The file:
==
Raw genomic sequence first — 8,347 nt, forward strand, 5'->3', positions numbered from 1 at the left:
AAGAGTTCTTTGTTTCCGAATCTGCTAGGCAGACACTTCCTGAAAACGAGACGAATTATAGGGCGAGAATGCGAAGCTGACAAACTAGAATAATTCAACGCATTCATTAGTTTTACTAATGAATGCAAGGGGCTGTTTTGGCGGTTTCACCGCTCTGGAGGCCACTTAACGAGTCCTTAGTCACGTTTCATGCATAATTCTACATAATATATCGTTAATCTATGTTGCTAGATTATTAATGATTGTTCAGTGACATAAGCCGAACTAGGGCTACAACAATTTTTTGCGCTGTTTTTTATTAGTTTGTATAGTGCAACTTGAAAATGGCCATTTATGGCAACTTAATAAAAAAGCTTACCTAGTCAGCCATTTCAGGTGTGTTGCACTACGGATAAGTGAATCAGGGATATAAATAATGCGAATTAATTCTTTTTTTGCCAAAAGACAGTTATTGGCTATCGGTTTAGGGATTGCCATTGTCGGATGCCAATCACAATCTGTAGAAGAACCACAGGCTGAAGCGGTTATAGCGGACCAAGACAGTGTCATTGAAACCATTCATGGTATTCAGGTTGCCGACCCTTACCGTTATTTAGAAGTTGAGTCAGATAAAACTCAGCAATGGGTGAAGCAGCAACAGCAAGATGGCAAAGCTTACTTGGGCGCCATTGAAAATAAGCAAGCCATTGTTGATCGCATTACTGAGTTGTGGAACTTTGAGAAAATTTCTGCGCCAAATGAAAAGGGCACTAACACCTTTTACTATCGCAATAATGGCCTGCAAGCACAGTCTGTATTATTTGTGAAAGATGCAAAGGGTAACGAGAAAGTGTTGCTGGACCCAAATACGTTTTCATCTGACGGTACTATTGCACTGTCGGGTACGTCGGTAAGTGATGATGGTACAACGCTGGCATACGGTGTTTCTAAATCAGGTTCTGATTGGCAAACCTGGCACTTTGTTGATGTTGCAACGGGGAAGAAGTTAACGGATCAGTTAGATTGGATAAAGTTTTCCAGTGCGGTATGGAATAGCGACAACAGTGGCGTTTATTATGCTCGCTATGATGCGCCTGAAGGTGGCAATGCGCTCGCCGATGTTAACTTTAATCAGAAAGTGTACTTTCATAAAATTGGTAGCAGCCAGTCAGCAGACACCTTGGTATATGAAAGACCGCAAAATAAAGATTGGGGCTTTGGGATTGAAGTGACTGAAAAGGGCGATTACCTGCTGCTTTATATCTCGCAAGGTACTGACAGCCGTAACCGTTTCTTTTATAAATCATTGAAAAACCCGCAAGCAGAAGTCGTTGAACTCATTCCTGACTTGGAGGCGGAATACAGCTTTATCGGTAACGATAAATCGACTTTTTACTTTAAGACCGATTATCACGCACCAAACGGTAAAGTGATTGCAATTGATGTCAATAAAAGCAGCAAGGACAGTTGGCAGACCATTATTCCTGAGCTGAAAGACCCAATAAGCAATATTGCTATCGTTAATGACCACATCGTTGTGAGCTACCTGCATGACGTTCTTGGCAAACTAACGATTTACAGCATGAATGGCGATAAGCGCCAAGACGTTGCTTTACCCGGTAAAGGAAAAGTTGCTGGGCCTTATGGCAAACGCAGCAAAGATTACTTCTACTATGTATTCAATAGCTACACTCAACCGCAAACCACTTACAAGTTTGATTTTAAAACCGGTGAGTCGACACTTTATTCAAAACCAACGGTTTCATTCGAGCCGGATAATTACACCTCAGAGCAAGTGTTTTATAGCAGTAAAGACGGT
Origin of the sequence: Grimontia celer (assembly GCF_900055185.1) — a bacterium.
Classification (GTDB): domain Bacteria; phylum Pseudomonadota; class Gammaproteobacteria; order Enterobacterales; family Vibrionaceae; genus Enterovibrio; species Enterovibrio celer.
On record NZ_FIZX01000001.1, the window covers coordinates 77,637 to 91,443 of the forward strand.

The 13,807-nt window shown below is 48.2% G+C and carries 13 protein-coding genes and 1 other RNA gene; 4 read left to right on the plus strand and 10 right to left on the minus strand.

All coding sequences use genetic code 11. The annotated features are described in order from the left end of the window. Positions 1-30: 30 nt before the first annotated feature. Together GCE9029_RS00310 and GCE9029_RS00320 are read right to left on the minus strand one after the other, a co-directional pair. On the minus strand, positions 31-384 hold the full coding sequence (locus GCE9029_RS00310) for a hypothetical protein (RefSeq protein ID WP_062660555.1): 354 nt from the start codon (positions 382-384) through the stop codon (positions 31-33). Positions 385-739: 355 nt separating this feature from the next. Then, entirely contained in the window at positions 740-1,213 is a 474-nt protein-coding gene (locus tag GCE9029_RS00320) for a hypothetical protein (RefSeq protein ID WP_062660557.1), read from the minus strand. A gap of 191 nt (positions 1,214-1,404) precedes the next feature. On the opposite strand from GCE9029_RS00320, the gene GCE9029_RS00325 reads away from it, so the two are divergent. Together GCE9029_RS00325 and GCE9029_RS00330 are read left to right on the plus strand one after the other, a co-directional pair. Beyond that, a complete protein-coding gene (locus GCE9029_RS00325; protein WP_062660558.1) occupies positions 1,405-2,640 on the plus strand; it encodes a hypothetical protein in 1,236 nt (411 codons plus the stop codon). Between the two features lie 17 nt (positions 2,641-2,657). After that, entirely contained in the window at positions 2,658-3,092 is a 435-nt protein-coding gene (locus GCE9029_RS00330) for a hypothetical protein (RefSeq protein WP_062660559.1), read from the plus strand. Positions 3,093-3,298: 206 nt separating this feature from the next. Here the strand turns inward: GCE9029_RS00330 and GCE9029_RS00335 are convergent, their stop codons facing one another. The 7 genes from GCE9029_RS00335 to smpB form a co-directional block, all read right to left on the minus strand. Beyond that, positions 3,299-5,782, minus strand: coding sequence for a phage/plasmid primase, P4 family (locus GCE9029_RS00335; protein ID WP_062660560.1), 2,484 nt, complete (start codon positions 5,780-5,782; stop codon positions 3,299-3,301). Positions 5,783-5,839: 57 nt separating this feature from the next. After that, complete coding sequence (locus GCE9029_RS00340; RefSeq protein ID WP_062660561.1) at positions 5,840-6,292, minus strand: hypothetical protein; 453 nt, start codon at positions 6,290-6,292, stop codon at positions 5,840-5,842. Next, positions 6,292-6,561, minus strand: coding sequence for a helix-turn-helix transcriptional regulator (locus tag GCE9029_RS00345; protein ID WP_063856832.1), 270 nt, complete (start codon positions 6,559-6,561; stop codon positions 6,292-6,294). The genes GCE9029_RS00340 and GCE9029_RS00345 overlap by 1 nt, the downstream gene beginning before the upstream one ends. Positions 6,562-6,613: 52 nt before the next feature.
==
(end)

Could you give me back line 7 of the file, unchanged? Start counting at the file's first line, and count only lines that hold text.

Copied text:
All coding sequences use genetic code 11. The annotated features are described in order from the left end of the window. Positions 1-30: 30 nt before the first annotated feature. Together GCE9029_RS00310 and GCE9029_RS00320 are read right to left on the minus strand one after the other, a co-directional pair. On the minus strand, positions 31-384 hold the full coding sequence (locus GCE9029_RS00310) for a hypothetical protein (RefSeq protein ID WP_062660555.1): 354 nt from the start codon (positions 382-384) through the stop codon (positions 31-33). Positions 385-739: 355 nt separating this feature from the next. Then, entirely contained in the window at positions 740-1,213 is a 474-nt protein-coding gene (locus tag GCE9029_RS00320) for a hypothetical protein (RefSeq protein ID WP_062660557.1), read from the minus strand. A gap of 191 nt (positions 1,214-1,404) precedes the next feature. On the opposite strand from GCE9029_RS00320, the gene GCE9029_RS00325 reads away from it, so the two are divergent. Together GCE9029_RS00325 and GCE9029_RS00330 are read left to right on the plus strand one after the other, a co-directional pair. Beyond that, a complete protein-coding gene (locus GCE9029_RS00325; protein WP_062660558.1) occupies positions 1,405-2,640 on the plus strand; it encodes a hypothetical protein in 1,236 nt (411 codons plus the stop codon). Between the two features lie 17 nt (positions 2,641-2,657). After that, entirely contained in the window at positions 2,658-3,092 is a 435-nt protein-coding gene (locus GCE9029_RS00330) for a hypothetical protein (RefSeq protein WP_062660559.1), read from the plus strand. Positions 3,093-3,298: 206 nt separating this feature from the next. Here the strand turns inward: GCE9029_RS00330 and GCE9029_RS00335 are convergent, their stop codons facing one another. The 7 genes from GCE9029_RS00335 to smpB form a co-directional block, all read right to left on the minus strand. Beyond that, positions 3,299-5,782, minus strand: coding sequence for a phage/plasmid primase, P4 family (locus GCE9029_RS00335; protein ID WP_062660560.1), 2,484 nt, complete (start codon positions 5,780-5,782; stop codon positions 3,299-3,301). Positions 5,783-5,839: 57 nt separating this feature from the next. After that, complete coding sequence (locus GCE9029_RS00340; RefSeq protein ID WP_062660561.1) at positions 5,840-6,292, minus strand: hypothetical protein; 453 nt, start codon at positions 6,290-6,292, stop codon at positions 5,840-5,842. Next, positions 6,292-6,561, minus strand: coding sequence for a helix-turn-helix transcriptional regulator (locus tag GCE9029_RS00345; protein ID WP_063856832.1), 270 nt, complete (start codon positions 6,559-6,561; stop codon positions 6,292-6,294). The genes GCE9029_RS00340 and GCE9029_RS00345 overlap by 1 nt, the downstream gene beginning before the upstream one ends. Positions 6,562-6,613: 52 nt before the next feature.